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The Girl Behind the Face

Adopting a Child with Down Syndrome: Keeping Realistic Expectations and an Open Heart

Family Adoption Stories Down Syndrome Colombia Hong Kong

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  Written by Ted, Adoptive Father through Lutheran Social Service of MN on 02 Apr 2015

When we first began the adoption process, we did not intend to adopt a child with Down syndrome. As with most parents, the child in our dreams was a healthy child with no significant medical issues. But sometimes reality, especially in the adoption world, throws you a curve that turns out even better than your dreams.

When we got the call that we had been chosen by a birth family to adopt their son who was born with Down syndrome, our initial reaction was a mix of joy and terror. Of course we had indicated that we were open to this scenario, but were we really prepared for what could lay ahead of us? That terror and doubt all melted away the moment we met with the doctors and saw our son’s face.

Then life threw us another curve. After spending three days at the hospital, learning everything we could about our son’s genetic disorder and how to care for a child with Down syndrome, his birth family decided to parent him. This of course was a very difficult time for us, but it was also an awakening. We knew now, that we not only had the ability to take on the challenge of raising a child with Down syndrome, but we now felt that it was all part of the universe’s master plan, and we just weren’t aware of it before.

We also knew that, living in the U.S. we were at a unique advantage. Our country’s understanding and acceptance of children with Down syndrome and other disabilities has come a long way from the days of secrecy and institutions. We now have an abundance of resources and assistance to help our children with special needs live their lives to the fullest potential. Unfortunately, this is not true in the rest of the world where there is still stigma and shame in having a child with Down syndrome. This is why special needs adoption, both domestically and internationally is so important. Without it, these children could be relegated to a difficult and frustrating life, wanting to flourish but not having the opportunity to do so.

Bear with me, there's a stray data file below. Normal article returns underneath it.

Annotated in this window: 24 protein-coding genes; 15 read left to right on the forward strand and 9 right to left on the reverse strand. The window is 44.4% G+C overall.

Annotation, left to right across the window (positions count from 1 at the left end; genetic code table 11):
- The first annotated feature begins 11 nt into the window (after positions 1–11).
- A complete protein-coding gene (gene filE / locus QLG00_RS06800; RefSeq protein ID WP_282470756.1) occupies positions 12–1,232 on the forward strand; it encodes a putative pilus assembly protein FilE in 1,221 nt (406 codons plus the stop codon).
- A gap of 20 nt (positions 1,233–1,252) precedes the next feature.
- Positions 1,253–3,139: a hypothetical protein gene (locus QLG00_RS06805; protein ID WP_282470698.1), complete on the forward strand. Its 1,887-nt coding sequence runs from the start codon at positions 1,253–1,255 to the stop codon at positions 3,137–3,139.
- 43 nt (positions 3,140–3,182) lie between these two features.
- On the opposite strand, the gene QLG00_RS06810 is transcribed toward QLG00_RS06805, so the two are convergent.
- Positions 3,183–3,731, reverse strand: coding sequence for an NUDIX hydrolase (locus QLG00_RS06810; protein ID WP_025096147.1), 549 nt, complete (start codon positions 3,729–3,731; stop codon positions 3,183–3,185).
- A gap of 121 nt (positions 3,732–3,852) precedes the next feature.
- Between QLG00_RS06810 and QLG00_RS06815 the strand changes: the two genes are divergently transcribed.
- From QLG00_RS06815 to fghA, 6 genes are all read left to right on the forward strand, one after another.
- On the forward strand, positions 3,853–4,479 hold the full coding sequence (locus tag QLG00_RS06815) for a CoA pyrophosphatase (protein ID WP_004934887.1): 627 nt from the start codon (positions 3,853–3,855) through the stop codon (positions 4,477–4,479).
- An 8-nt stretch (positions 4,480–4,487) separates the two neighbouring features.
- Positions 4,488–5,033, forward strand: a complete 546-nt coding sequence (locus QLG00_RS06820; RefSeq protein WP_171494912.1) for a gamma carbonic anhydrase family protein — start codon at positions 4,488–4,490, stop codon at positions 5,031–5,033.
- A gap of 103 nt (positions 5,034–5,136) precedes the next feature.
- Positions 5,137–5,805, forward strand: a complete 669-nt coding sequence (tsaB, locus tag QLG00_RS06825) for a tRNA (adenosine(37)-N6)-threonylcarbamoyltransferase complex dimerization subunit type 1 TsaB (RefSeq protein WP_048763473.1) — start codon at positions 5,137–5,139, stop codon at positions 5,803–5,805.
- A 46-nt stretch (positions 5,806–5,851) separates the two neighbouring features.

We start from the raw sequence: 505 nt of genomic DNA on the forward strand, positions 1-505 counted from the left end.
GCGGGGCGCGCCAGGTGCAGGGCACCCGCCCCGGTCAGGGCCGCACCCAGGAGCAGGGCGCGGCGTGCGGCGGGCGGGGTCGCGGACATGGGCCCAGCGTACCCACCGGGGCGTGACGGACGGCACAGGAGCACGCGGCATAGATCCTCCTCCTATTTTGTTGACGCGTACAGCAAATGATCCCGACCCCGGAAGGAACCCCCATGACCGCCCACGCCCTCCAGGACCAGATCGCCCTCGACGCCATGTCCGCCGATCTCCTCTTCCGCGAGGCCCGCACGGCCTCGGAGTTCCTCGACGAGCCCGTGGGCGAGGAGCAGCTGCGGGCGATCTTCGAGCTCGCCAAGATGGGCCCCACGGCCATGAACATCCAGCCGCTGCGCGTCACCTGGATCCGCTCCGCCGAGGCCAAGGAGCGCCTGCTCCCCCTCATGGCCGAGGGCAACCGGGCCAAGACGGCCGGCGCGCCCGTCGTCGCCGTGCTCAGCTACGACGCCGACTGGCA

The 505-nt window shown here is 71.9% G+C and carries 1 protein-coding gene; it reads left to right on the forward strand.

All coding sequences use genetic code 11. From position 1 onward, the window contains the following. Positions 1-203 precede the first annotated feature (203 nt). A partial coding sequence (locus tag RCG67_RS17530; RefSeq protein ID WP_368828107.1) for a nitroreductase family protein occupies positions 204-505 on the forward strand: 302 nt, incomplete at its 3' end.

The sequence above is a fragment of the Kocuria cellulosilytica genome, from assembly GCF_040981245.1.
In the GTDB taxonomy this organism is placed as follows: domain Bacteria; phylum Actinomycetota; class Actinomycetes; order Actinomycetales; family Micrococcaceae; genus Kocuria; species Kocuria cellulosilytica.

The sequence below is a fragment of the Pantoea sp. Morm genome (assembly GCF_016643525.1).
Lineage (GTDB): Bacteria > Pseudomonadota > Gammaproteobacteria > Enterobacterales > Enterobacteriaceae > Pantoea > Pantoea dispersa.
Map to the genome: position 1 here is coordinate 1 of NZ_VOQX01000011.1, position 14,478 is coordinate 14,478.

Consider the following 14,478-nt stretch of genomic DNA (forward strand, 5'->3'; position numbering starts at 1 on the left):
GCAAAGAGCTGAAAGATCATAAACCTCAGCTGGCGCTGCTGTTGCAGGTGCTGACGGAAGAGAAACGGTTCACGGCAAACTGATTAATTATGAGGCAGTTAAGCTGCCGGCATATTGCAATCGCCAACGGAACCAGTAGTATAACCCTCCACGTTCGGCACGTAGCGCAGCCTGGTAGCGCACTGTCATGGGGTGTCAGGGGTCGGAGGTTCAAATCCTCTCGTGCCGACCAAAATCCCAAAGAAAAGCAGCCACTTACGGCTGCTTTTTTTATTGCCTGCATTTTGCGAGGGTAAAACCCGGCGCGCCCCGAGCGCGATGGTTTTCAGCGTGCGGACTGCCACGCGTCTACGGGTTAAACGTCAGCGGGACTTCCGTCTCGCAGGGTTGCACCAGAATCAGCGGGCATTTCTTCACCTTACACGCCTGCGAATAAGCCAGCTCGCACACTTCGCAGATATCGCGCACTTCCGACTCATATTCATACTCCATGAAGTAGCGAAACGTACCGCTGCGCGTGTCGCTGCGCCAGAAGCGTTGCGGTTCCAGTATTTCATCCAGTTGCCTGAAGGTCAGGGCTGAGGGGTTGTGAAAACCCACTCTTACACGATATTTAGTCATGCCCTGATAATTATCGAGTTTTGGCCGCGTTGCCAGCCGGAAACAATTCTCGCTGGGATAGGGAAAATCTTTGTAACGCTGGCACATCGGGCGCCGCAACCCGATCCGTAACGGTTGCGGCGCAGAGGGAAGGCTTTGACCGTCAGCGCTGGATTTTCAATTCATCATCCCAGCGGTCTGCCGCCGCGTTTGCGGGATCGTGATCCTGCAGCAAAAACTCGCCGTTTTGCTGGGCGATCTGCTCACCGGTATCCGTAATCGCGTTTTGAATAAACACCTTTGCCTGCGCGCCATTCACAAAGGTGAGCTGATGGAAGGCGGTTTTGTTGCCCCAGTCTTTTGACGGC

We have been fortunate enough now to have added two children, Kayella and Leo, with Down syndrome to our family and get to see them grow and succeed every day. Of course, this does not mean that raising children with Down syndrome is easy. Raising an adopted child is difficult enough with the inherent struggles that their situations can bring, but it is even more so for children with special needs who may find it difficult to fully understand their situation or express their feelings about it. These children often need additional therapy and intervention to help them develop their cognitive and speech skills. They will also need physical and occupational therapy to help counter the weak muscle tone and delayed motor skills associated with Down syndrome. Our children have a combined seven hours of therapy each week, plus early intervention service through the school district. Fortunately we are in a position that allowed my wife to quit her job so she could stay home and focus on the kids’ therapies and services. There are also many other unique medical concerns for these children, including heart, ear, nose, and throat issues, and all of these services and doctor’s visits can be expensive. Even with insurance and assistance programs, the costs of medical services your child with Down syndrome may need can be daunting.

There is also still a large misconception that children with Down syndrome are always happy and smiling. While they do have a special ability to brighten any room, they are also very much like any other person with a full range of emotions, including a unique stubbornness that can be quite challenging at times. Like any parent, we’ve experienced our share of tantrums and melt downs in the middle of a crowded store or a multi-day hunger strike because nothing we cook is appetizing to them. There are times I am so frustrated that I would like to break down and join them in a session of crying and screaming.

I say these things, not to scare or deter anyone from adopting a child with Down syndrome, but to provide a realistic view of the unique aspects of raising these children. However it is not all that dissimilar to parenting any child, in the end our goal as parents is to provide them the love and support they need to grow into happy and healthy adults. Finally, I will leave you with one piece of advice I give to all prospective adoptive parents: be honest and realistic with what you feel you are capable of, but keep your heart open to the curves life can throw you, it might just turn out better than you could have imagined.

 




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